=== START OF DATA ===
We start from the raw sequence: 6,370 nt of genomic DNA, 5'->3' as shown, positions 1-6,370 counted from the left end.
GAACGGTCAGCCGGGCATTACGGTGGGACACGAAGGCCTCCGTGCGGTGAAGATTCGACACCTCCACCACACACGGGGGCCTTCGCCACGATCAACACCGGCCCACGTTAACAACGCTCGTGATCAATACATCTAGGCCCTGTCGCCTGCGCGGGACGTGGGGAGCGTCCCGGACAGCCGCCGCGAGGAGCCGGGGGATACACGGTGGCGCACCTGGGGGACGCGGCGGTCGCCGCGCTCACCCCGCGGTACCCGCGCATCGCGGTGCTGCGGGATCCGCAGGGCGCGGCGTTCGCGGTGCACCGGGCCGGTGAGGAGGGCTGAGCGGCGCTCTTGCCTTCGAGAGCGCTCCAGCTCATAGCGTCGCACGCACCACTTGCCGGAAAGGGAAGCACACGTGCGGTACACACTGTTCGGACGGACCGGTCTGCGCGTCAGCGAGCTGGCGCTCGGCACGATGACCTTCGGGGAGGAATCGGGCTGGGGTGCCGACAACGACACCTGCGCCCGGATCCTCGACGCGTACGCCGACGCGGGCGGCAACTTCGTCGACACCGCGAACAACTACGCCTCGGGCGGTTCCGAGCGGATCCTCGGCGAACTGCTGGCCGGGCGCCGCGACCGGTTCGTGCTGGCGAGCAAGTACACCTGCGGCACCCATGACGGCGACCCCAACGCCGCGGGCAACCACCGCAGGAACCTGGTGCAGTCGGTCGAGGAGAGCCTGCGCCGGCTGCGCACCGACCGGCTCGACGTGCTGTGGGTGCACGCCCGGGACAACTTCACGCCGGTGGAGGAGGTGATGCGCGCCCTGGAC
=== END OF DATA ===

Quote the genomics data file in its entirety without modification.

We start from the raw sequence: 6,370 nt of genomic DNA, 5'->3' as shown, positions 1-6,370 counted from the left end.
GAACGGTCAGCCGGGCATTACGGTGGGACACGAAGGCCTCCGTGCGGTGAAGATTCGACACCTCCACCACACACGGGGGCCTTCGCCACGATCAACACCGGCCCACGTTAACAACGCTCGTGATCAATACATCTAGGCCCTGTCGCCTGCGCGGGACGTGGGGAGCGTCCCGGACAGCCGCCGCGAGGAGCCGGGGGATACACGGTGGCGCACCTGGGGGACGCGGCGGTCGCCGCGCTCACCCCGCGGTACCCGCGCATCGCGGTGCTGCGGGATCCGCAGGGCGCGGCGTTCGCGGTGCACCGGGCCGGTGAGGAGGGCTGAGCGGCGCTCTTGCCTTCGAGAGCGCTCCAGCTCATAGCGTCGCACGCACCACTTGCCGGAAAGGGAAGCACACGTGCGGTACACACTGTTCGGACGGACCGGTCTGCGCGTCAGCGAGCTGGCGCTCGGCACGATGACCTTCGGGGAGGAATCGGGCTGGGGTGCCGACAACGACACCTGCGCCCGGATCCTCGACGCGTACGCCGACGCGGGCGGCAACTTCGTCGACACCGCGAACAACTACGCCTCGGGCGGTTCCGAGCGGATCCTCGGCGAACTGCTGGCCGGGCGCCGCGACCGGTTCGTGCTGGCGAGCAAGTACACCTGCGGCACCCATGACGGCGACCCCAACGCCGCGGGCAACCACCGCAGGAACCTGGTGCAGTCGGTCGAGGAGAGCCTGCGCCGGCTGCGCACCGACCGGCTCGACGTGCTGTGGGTGCACGCCCGGGACAACTTCACGCCGGTGGAGGAGGTGATGCGCGCCCTGGAC